PwC estimates that the global sharing economy will be valued at over $335 billion by 2025.
Likewise, fintech has taken the financial by storm with a total investment of $80 billion since 2010.
Both the sharing economy and fintech are the new kids on the block, and they are naturally made for partnership.
Fintech and the sharing economy have flourished over the past few years as a result of two important factors: access and mobile technology.
The nature of ownership has changed, with consumers placing much more emphasis on access over ownership. Similarly, rapid advances in mobile technology have empowered consumers more than ever to access new products and services with the swipe of a smartphone.
Today we want to break down the natural partnership between the sharing and fintech industries.
Sharing Economy and Fintech: Partnering Is Key
Traditional financial institutions ran business models around the concept of cross-selling. They sell as many services as they could to each customer.
Very often some of those services would be subpar, but the customers didn’t know that. It’s only when an entirely different alternative comes along that consumers realized they have been overpaying for an inferior product.
It took the rise of passive management and ETFs for customers to realize they were overpaying for underperforming mutual funds.
Likewise, peer-to-peer lending has shown customers how big a cut the banks were taking for providing essentially the same service.
The peer-to-peer lending model is one of the first partnerships between fintech and the sharing economy. Here, we have seen the fusion of innovative financial technology, with the leveraging of underutilized capital for investment purposes.
At the end of the day, the reality is that these two niches are solving inefficiencies. Big ones!
The Sharing Economy: Solving Inefficiencies
The sharing economy is full of examples of companies trying to disrupt inefficient industries. The lack of efficiency is often a result of mostly inflexible companies operating in a highly regulatory environment.
Startups that come along to turn industries upside down will often find creative ways to operate outside of that environment.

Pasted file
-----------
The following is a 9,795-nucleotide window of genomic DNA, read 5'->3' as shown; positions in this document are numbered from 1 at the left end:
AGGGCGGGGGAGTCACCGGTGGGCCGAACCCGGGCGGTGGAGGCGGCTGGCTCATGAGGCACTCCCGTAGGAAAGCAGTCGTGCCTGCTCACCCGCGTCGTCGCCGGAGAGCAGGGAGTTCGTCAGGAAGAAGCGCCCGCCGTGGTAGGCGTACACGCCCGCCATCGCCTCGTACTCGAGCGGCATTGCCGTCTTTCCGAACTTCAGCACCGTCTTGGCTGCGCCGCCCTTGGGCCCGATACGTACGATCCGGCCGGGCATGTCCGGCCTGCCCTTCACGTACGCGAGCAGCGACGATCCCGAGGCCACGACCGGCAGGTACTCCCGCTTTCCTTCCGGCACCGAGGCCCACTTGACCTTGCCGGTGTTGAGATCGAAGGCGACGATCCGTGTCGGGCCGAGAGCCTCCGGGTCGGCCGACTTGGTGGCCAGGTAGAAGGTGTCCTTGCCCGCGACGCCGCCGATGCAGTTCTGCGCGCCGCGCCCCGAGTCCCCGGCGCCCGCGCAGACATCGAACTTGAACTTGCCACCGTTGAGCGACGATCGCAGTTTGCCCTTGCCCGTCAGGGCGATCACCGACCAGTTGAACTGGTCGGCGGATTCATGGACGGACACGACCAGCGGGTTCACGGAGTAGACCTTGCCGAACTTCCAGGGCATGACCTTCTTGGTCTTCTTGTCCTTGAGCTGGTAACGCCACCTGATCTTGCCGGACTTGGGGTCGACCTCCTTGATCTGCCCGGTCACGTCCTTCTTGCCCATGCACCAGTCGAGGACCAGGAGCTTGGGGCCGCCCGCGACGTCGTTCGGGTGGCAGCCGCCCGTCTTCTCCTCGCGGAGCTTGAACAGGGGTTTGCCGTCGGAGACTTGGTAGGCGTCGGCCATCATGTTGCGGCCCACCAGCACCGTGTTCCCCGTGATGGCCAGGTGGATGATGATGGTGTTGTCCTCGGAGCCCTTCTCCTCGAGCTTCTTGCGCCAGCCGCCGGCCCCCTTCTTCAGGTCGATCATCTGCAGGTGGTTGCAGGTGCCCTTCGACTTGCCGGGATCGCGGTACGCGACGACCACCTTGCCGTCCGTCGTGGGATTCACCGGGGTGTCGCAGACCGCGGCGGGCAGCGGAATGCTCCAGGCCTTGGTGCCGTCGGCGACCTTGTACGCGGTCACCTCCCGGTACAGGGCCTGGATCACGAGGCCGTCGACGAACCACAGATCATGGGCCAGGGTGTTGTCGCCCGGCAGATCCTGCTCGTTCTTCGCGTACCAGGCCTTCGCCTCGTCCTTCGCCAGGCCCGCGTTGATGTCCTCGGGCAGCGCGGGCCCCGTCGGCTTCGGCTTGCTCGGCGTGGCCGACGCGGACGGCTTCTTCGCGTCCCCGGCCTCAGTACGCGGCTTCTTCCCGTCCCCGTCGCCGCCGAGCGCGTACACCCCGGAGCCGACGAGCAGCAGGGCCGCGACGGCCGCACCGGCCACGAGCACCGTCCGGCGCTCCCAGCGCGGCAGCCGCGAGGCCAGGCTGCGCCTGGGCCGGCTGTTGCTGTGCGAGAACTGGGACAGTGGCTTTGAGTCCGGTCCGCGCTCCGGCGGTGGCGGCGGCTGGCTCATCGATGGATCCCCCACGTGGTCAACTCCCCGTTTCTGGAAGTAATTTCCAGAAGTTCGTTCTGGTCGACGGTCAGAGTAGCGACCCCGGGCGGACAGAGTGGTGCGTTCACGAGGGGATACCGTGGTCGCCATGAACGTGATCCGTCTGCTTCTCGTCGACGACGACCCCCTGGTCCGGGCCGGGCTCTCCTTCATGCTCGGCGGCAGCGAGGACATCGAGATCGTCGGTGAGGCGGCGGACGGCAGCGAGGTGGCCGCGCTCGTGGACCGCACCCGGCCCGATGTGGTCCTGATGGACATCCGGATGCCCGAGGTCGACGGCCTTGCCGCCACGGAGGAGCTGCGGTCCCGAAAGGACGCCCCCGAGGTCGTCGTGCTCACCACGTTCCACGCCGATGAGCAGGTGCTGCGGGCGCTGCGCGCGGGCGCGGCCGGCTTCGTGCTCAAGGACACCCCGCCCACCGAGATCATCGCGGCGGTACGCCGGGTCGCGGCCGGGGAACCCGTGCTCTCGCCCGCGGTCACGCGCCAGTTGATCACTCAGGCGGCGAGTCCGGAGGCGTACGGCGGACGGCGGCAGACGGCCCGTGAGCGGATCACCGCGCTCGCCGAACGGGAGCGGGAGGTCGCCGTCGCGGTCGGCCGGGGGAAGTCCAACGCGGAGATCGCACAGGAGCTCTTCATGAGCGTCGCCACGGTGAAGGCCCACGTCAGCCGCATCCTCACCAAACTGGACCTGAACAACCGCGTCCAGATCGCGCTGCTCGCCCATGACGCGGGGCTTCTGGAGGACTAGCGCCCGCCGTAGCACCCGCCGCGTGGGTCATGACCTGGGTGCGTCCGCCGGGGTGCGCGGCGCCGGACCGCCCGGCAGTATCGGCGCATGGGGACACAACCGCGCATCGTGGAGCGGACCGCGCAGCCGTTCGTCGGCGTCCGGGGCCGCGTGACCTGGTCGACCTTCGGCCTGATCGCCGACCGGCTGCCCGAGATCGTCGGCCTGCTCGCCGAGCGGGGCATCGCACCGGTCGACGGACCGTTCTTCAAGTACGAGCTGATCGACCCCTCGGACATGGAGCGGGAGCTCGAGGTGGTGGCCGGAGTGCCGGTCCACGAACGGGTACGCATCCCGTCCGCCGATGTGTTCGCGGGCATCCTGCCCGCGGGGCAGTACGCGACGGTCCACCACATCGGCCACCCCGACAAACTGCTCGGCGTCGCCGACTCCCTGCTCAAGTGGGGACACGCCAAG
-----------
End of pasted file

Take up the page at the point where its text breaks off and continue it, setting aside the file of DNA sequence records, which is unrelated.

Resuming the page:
The industries they are competing with have been operating in much the same way for decades.
The risk these startups now face is that authorities and entrenched interests can try to regulate them out of business. Airbnb has faced this problem in New York, and Uber is facing it all over the world.
But the sharing economy is more than homes and cars, and fintech can benefit greatly from tapping into gig workforces.
An Innovative Fusion: Staff On-Demand
One of the most significant opportunities for these new kids on the economic block is on staffing models.
Having access to on-demand sharing economy workers means a fintech company can match the right skills to the right job at the right time. This is much more efficient and cheaper.
Consider a brand new fintech startup who provide crowdfunded home loans. Many companies are already offering this type of service!
That company now has to figure out how they obtain boots-on-the-ground to verify that assets actually exist, and their condition. Instead of hiring thousands of part-time or permanent inspectors nationwide, fintech companies can leverage on-demand sharing economy workers who are able and ready to engage in gig work.
These workers receive notifications on their smartphones to complete a task. Once completed, sharing economy workers submit the required data via secure mobile applications. Simple as that!
This phenomenon can lower the cost structure for an entire industry.
For an excellent case study, see how the sharing economy is currently disrupting the insurance industry with on-demand workers.
For fintech companies, this is a great opportunity.
Disrupting the financial sector is a new gold rush, and in this space, those collaborating between the sharing economy and fintech will have the highest chances of success.
The sharing economy is only now beginning to be felt in the financial sector. But the payoffs will be massive, as we've seen with many fintech success stories to-date.
Fintech companies can and should be a part of revolution – they just need to make sure they leverage innovative sharing economy platforms along the way.
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